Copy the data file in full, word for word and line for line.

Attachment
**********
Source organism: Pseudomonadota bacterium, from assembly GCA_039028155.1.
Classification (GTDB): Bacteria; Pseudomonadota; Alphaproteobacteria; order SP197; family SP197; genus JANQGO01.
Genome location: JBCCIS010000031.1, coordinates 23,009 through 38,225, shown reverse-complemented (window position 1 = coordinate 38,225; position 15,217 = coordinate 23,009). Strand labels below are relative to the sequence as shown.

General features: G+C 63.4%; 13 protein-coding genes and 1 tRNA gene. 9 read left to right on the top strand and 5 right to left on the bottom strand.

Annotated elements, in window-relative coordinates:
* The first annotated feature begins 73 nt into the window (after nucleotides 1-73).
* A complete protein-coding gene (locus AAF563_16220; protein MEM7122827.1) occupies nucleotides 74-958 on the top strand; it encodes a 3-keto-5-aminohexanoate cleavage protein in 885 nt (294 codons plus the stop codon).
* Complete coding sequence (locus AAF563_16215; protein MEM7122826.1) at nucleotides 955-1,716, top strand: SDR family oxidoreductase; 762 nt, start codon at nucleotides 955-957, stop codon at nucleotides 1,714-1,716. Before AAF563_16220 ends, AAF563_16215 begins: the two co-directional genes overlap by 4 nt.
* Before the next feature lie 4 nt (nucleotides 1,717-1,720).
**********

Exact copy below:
Source organism: Pseudomonadota bacterium, from assembly GCA_039028155.1.
Classification (GTDB): Bacteria; Pseudomonadota; Alphaproteobacteria; order SP197; family SP197; genus JANQGO01.
Genome location: JBCCIS010000031.1, coordinates 23,009 through 38,225, shown reverse-complemented (window position 1 = coordinate 38,225; position 15,217 = coordinate 23,009). Strand labels below are relative to the sequence as shown.

General features: G+C 63.4%; 13 protein-coding genes and 1 tRNA gene. 9 read left to right on the top strand and 5 right to left on the bottom strand.

Annotated elements, in window-relative coordinates:
* The first annotated feature begins 73 nt into the window (after nucleotides 1-73).
* A complete protein-coding gene (locus AAF563_16220; protein MEM7122827.1) occupies nucleotides 74-958 on the top strand; it encodes a 3-keto-5-aminohexanoate cleavage protein in 885 nt (294 codons plus the stop codon).
* Complete coding sequence (locus AAF563_16215; protein MEM7122826.1) at nucleotides 955-1,716, top strand: SDR family oxidoreductase; 762 nt, start codon at nucleotides 955-957, stop codon at nucleotides 1,714-1,716. Before AAF563_16220 ends, AAF563_16215 begins: the two co-directional genes overlap by 4 nt.
* Before the next feature lie 4 nt (nucleotides 1,717-1,720).